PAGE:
Aug 28, 2017
During one of our more entertaining day-trips this summer vacation, we took my daughter down to Fukushima's Tohoku Safari Park in Nihonmatsu, which we found to have made many improvements since our last visit a couple of years ago.
One thing that didn't improve? The price. Yikes. I remember this being a bit less steep the last time around. Also, our then-toddler had been free. If you're going on the safari tour, go ahead and pay to rent one of the cars. You'll be happier in the long run. Also, buy the little packet of snacks to feed the animals. There's not really much reason to go in there if you're not going to give them some treats. Strangely, the space next door to the safari park is now a racing and drifting course, and the sounds of the cars speeding along carries a bit, but the park as a whole is still very enjoyable.
One of the reasons for the price increase? Probably a new fleet of bashable safari cars. I remember there only being one or two before. Also, the new Guide Radio system, which works via pre-recorded speaker-guidance system. It's only in Japanese and obviously not meant for intermediate learners, so I didn't get much out of it.
Our previous encounters in the safari drive section had been mostly with overly-attached alpacas, a few goats, a zebra or two and a small herd of not entirely well-maintained deer, many of whom seemed to have infections or weird growths on their antlers. One even had a badly damaged eye that still haunts me. Luckily, this time we had much more pleasant surprises around the corner.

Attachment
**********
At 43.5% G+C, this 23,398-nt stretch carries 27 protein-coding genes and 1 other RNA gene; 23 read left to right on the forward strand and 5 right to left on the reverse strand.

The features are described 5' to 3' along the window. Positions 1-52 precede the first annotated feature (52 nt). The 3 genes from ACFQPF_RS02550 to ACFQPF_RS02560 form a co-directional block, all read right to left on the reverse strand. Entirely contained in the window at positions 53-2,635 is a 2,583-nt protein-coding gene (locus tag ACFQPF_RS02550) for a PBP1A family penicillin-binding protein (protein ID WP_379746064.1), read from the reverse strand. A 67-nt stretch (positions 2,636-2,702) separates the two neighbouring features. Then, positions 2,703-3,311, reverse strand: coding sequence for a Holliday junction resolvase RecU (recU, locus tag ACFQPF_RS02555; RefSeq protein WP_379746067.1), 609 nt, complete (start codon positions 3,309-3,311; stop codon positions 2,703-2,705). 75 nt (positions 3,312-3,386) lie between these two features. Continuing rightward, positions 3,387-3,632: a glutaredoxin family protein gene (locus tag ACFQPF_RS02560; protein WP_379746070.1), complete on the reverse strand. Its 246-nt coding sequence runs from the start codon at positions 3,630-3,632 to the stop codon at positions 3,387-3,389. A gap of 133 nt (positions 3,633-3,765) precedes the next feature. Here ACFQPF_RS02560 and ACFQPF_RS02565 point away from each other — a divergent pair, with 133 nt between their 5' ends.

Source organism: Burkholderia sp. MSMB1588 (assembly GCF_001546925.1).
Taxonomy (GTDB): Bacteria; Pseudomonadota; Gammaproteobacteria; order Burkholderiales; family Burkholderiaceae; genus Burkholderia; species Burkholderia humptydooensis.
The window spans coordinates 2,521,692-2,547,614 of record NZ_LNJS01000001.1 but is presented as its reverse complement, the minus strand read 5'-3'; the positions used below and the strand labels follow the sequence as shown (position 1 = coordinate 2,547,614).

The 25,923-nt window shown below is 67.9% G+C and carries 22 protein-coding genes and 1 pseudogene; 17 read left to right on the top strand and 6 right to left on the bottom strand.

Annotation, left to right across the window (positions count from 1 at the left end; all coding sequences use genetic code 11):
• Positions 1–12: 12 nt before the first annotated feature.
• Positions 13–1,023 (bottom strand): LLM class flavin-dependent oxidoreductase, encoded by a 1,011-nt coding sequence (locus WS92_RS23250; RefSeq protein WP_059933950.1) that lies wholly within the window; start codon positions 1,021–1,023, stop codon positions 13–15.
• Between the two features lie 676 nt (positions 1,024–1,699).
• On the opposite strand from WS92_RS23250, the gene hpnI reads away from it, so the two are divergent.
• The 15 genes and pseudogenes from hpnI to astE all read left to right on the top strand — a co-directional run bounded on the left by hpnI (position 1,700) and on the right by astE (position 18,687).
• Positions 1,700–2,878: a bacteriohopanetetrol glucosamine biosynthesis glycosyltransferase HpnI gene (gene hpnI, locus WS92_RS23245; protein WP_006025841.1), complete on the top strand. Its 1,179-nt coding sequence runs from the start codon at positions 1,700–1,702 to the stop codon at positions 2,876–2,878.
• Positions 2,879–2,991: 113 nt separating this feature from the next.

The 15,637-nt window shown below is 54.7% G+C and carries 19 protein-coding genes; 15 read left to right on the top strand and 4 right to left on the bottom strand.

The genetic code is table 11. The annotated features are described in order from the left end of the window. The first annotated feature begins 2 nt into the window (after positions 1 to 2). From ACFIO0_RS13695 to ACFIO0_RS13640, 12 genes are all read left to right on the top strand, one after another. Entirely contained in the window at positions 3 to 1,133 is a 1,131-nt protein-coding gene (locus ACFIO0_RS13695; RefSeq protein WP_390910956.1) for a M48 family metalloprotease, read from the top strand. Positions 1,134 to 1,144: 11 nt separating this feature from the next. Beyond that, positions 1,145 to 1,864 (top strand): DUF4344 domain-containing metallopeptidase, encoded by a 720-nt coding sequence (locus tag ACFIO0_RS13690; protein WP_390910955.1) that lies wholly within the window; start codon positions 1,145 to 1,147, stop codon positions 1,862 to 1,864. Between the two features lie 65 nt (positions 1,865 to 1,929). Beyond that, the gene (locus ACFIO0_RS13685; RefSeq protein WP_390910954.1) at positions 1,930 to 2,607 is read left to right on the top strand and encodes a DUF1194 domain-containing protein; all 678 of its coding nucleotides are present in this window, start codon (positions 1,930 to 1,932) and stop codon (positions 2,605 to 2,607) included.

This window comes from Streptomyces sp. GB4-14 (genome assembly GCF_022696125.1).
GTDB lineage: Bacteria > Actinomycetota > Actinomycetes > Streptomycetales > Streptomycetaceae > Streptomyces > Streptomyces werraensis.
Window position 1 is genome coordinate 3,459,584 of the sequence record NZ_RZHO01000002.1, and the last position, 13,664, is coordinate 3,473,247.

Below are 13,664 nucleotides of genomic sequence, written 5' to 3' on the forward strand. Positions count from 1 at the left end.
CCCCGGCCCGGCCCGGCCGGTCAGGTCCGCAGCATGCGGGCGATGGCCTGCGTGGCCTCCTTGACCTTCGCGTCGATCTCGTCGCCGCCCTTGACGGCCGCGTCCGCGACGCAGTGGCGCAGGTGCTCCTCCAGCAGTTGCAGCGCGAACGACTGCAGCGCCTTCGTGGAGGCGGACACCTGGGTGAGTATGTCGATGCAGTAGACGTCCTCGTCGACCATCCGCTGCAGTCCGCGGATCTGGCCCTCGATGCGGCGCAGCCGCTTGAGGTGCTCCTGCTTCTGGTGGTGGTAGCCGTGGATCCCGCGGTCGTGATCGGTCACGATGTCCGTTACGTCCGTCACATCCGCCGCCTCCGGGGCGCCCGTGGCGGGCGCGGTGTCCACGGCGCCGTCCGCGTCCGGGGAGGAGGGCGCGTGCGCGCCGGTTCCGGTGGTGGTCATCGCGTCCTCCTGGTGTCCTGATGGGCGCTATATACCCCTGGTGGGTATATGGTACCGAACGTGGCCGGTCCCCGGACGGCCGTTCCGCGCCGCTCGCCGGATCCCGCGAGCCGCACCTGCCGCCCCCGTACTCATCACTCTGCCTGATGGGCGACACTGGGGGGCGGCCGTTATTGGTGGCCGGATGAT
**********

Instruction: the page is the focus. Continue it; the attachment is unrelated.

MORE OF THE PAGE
Several lionesses, just chilling out in the grass. Last time, even though the weather was only a little wetter, we didn't see any of the big cats.
The males were caged, but visible at least. We were warned not to open the windows or doors in this area.
I am pleased to report that every animal we saw seemed well maintained and in good spirits. No haunting eye infections, few strange antler growths.
In addition, elephants and giraffes were added to the list of animals you can feed from your rented safari vehicle. These great creatures were kept behind larger fences, probably to avoid contact with the vehicles, but had no problem reaching snacks protruding from the car windows with the help of their trunks and long necks, respectively.
Fun things from the last trip stayed roughly the same with a few small updates, including the animal shows. The animals that performed were mostly the same types of animals doing similar tricks to what they did two years ago, though the seal had a few new bits to its act and the monkeys had new and improved costumes as well.
If you're feeling a bit peckish, there is a small restaurant on the premises where you can get some basic Japanese staples like curry and rice or udon in a cafeteria-style atmosphere. There's even a gift shop connected to the restaurant, so it's really convenient to pick up a little something before heading back.
The location is a bit isolated so driving is a must, but if you're looking for a fun time with some exotic animals and have a little bit of money to use on this adventure, you could do a lot worse than Tohoku Safari Park in Fukushima.
A working mom/writer/teacher, Jessica explores her surroundings in Miyagi-ken and Tohoku, enjoying the fun, quirky, and family friendly options the area has to offer.